Murphy and Branham highlight the importance under the FMLA of clear and precise communication with employees regarding their rights and responsibilities when seeking a protected leave of absence, and the severe consequences of failing to comply with the unique notice and timing features of the law. The decisions further  emphasize the need for employers to train managers on these requirements.

Court Revives ADA Reasonable Accommodation Claims by Deaf UPS Worker

In EEOC v. UPS, the Ninth Circuit Court of Appeals reversed the dismissal of Americans with Disabilities Act ("ADA") claims brought on behalf of a deaf worker, where issues of fact existed as to whether UPS reasonably accommodated the employee's hearing disability.

UPS employed Mauricio Centeno as a junior clerk in its Accounts Payable Department. Centeno is deaf and his primary language is American Sign Language, with English reading and writing skills at a fourth or fifth grade level.  The AP Department held regular staff meetings that Centeno was expected to attend. UPS provided meeting notes to Centeno as an accommodation, which Centeno would receive after the meeting. Centeno notified his supervisor that he did not understand the notes; that he could not meaningfully participate in the meetings because he received the notes after the meetings; and he requested a sign language interpreter. UPS denied Centeno's multiple requests for a sign language interpreter. Instead, UPS arranged for an employee to sit with Centeno and write out notes during the meetings, but Centeno found this accommodation to be inadequate as well. Centeno also sought, and was denied, an interpreter to help him improve his skills with Microsoft Excel, and to help him read and understand a warning that he had received for violating the company's anti-harassment policy.

The EEOC filed suit on Centeno's behalf for failure to reasonably accommodate his deafness. A lower court dismissed the lawsuit, but the Ninth Circuit reversed and remanded the case for trial. The Ninth Circuit affirmed a basic but important tenet of ADA accommodation law: an employer has discretion to choose between effective accommodations and need not implement an employee's requested accommodation, if other reasonable accommodations are available that will accomplish the same result. However, the Ninth Circuit held that issues of fact existed as to whether UPS' accommodations in the meetings and with respect to the Centeno's Excel training and reading were reasonable, and whether UPS otherwise sufficiently engaged in the interactive process with Centeno regarding accommodations generally.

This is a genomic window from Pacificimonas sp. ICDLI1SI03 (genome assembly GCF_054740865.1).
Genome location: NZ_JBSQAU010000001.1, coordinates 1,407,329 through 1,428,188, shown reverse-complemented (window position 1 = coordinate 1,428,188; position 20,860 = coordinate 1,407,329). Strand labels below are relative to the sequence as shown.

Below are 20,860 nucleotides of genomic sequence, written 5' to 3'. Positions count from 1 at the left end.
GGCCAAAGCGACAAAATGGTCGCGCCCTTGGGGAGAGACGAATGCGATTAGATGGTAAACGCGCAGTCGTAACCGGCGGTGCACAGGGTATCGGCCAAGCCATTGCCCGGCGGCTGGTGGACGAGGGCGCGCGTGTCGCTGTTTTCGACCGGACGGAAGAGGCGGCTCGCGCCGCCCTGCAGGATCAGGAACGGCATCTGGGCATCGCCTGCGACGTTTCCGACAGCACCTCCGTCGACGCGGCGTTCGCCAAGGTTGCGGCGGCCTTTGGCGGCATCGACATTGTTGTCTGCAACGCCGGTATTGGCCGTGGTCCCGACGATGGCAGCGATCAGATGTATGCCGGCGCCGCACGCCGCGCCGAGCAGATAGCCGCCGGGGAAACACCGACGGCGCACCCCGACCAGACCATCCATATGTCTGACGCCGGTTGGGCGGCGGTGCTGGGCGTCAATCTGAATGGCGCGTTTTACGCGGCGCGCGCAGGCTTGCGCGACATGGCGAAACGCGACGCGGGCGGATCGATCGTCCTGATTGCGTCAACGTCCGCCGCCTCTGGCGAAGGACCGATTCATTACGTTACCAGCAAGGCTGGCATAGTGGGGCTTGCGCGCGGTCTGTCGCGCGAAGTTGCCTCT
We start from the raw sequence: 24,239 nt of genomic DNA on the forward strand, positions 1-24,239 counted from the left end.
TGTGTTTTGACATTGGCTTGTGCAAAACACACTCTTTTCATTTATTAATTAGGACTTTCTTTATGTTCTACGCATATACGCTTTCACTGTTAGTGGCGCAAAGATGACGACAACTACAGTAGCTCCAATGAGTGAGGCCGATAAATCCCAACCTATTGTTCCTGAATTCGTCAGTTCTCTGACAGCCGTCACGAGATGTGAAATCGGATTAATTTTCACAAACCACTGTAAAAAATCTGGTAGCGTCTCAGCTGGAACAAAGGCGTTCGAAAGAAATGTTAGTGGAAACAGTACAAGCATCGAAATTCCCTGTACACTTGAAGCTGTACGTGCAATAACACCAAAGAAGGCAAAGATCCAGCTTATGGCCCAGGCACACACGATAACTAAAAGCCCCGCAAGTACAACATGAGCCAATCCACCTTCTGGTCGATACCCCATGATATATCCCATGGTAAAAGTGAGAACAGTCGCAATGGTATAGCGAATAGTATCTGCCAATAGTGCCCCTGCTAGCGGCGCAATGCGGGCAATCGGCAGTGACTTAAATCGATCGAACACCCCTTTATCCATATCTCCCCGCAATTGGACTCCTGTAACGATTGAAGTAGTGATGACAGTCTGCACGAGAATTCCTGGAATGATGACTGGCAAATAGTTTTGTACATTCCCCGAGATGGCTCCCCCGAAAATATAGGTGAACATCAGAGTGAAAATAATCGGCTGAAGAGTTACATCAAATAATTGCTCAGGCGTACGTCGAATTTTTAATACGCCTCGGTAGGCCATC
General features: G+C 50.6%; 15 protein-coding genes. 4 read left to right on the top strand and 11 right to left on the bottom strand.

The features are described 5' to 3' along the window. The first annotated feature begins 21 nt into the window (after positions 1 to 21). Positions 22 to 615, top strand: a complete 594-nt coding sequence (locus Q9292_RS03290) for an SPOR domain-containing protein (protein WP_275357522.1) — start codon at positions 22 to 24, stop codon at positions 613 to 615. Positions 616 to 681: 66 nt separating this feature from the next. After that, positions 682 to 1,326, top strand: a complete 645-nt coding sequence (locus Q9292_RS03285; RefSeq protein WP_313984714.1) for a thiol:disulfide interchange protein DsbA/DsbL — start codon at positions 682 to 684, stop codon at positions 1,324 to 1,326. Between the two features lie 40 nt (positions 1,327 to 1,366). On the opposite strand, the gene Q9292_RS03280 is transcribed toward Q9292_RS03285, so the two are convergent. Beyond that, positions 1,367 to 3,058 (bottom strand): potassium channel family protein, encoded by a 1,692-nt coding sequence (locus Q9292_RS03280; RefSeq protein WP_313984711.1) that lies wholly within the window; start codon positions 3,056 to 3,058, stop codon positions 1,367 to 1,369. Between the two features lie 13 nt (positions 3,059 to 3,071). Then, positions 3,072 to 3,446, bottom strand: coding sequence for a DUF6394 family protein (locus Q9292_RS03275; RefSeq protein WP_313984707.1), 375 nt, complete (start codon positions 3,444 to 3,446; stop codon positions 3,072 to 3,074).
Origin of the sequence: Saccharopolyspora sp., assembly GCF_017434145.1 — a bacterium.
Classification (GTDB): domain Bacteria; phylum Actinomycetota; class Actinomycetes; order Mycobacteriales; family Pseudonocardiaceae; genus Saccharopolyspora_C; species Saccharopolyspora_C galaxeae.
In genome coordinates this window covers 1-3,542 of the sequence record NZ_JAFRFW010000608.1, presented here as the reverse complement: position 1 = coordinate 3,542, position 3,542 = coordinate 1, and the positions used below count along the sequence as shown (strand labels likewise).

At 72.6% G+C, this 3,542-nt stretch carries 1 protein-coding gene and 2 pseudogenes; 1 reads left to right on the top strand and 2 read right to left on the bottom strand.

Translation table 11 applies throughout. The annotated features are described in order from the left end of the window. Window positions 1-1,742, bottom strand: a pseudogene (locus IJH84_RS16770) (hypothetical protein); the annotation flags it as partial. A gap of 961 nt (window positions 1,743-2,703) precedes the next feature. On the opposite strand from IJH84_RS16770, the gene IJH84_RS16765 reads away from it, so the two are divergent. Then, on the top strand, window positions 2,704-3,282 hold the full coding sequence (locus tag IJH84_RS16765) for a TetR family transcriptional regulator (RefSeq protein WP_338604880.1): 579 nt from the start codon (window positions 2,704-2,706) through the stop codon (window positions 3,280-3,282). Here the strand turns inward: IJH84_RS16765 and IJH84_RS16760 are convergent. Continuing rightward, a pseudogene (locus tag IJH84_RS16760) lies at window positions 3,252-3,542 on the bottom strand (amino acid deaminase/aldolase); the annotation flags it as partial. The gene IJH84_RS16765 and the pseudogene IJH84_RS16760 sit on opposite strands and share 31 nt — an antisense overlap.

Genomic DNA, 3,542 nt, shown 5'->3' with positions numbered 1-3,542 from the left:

This case highlights the fact-specific nature of ADA reasonable accommodation cases. By hiring an employee with a serious hearing impairment and very limited reading skills, UPS became duty-bound to engage in the interactive process and to explore specific accommodations, i.e. reading a written warning, that in many other working environments would simply not be reasonable.

Employer Group Health Plans: Selected Health Care Reform Changes for 2011


IA number of key provisions of the Patient Protection and Affordable Care Act of 2010 ("PPACA") that affect employer-sponsored flexible spending accounts and group health plans will take effect in January 2011. Employers should be mindful of how these upcoming changes will affect their plans, and expect changes in the administration of such plans by insurers and third-party providers.

Because PPACA is a complex statute and regulatory guidance is still emerging, look for additional FEB updates in the future as additional provisions of PPACA take effect and are clarified.

Unless otherwise noted, group health plan changes are effective for the first plan year beginning after September 23, 2010 (i.e., January 1, 2011, for most group health plans).

Flexible Spending Accounts
Effective January 1, 2011, flexible spending account ("FSA") participants may no longer be reimbursed for the cost of over-the-counter medicines. However, prescription copayments may still be reimbursed through the FSA plan.

There is no change in 2011 to the pretax amount participants may contribute to a FSA. However, beginning in 2013, such amounts will be capped at $2,500 per year; in subsequent years, the cap will be adjusted for inflation.

Group Health Plans

(1)   Coverage of adult children. Employer group health plans must offer coverage to the adult children of employees until age 26. Coverage must be offered even if such children are married or do not qualify as the employee's tax dependents. From 2011 through 2013, a "grandfathered" group health plan (generally, a group health plan in existence on March 23, 2010) may exclude nondependent adult children who are eligible for coverage under another employer's group health plan. However, starting with the 2014 plan year, such exclusion would no longer apply.

(2)  Limits on coverage under the group health plan. A group health plan (whether grandfathered or not) may no longer impose lifetime limits on "essential health benefits" payable under the plan. Furthermore, while plans may still impose certain "restricted annual limits" on benefits, such limits will disappear completely starting in 2014.

(3)  Nondiscrimination. Currently, Internal Revenue Code Section 105(h) applies certain nondiscrimination rules to employer group health plans that are self-insured or self-funded. Starting in 2011, insured group health plans (except for grandfathered plans) must also satisfy these rules.